How to develop a financial wellness strategy

A financial wellness strategy is not people sharing random things they’ve done. It’s not people repeating things they’ve heard someone else do. It’s not relying solely on your pension and “saving what you can” to a Deferred Compensation plan. It’s also not casually referring someone to someone else “who knows a guy.”

While some may feel they’re getting by with these haphazard approaches, they are ineffective and costly for the department and its members. Financial wellness is about having a detailed strategy you can execute with certainty.

A department-wide financial wellness strategy can be as simple as providing qualified professionals to each member. The key to success is finding the financial professional who is the right fit for your team. If you can do this, you’ll find that increasing financial wellness will not cause additional stress within your role. Rather, it will feel easy to do and rewarding for both you and your officers. To streamline the financial professional selection process, we’ve outlined five questions to ask that person:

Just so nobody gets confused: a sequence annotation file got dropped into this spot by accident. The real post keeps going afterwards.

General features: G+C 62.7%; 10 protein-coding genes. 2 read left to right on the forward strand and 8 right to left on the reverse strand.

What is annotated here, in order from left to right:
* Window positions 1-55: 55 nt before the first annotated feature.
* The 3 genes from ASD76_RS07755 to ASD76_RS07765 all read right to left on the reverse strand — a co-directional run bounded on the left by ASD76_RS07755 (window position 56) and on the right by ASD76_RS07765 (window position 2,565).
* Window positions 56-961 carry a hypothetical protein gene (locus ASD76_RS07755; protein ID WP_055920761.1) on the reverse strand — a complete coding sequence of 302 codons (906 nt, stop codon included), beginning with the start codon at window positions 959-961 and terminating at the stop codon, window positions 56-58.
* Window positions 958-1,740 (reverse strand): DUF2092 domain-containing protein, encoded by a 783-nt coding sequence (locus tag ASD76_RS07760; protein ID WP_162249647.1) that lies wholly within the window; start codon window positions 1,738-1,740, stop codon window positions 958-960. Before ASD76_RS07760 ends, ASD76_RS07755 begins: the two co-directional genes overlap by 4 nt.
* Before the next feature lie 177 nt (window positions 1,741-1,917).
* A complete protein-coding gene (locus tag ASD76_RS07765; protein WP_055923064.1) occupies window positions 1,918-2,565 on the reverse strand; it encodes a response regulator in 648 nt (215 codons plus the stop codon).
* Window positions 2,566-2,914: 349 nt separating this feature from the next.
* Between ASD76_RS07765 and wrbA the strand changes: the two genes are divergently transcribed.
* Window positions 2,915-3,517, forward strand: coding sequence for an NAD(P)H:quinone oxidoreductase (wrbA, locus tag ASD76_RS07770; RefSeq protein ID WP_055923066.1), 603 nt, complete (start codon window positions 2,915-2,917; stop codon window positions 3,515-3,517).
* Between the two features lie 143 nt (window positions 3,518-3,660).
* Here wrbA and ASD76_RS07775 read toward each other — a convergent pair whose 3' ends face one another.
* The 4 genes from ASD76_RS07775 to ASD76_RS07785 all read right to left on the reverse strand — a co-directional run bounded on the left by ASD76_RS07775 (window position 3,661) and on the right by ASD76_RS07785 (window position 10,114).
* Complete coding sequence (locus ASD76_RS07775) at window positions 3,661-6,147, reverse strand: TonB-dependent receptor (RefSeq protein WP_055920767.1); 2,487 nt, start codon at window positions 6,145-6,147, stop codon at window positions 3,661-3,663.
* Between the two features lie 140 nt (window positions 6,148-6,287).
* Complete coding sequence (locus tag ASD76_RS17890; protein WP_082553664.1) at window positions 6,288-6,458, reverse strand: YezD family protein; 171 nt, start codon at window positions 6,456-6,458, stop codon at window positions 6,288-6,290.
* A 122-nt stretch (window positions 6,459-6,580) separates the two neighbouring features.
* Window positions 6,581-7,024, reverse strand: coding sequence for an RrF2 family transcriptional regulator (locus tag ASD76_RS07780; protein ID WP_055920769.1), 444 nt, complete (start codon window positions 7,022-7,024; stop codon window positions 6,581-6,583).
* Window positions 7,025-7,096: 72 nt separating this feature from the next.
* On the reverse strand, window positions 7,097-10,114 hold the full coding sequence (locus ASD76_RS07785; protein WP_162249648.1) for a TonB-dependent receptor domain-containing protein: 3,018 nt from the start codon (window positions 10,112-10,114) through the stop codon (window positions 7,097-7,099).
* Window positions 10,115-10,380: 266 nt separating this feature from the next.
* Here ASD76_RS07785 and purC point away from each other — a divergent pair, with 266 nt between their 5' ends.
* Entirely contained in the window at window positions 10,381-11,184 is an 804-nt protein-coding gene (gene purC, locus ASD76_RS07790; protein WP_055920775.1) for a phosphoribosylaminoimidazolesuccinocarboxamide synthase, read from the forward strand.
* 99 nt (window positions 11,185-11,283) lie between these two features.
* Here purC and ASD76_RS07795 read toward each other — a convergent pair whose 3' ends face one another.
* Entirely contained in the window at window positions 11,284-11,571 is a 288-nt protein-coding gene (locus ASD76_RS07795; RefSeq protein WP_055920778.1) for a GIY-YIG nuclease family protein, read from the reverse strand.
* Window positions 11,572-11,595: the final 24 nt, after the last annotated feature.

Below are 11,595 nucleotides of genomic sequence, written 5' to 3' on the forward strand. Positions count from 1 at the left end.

1. Do you have a strong understanding of the pension system and benefits?
    • This helps ensure that the benefits offered are both utilized and maximized by every individual.
    • As pension rules may change over the years, knowing the differences between when an officer was hired and the current day is crucial in helping plan for the future.
  2. Do you have an understanding of the law enforcement profession?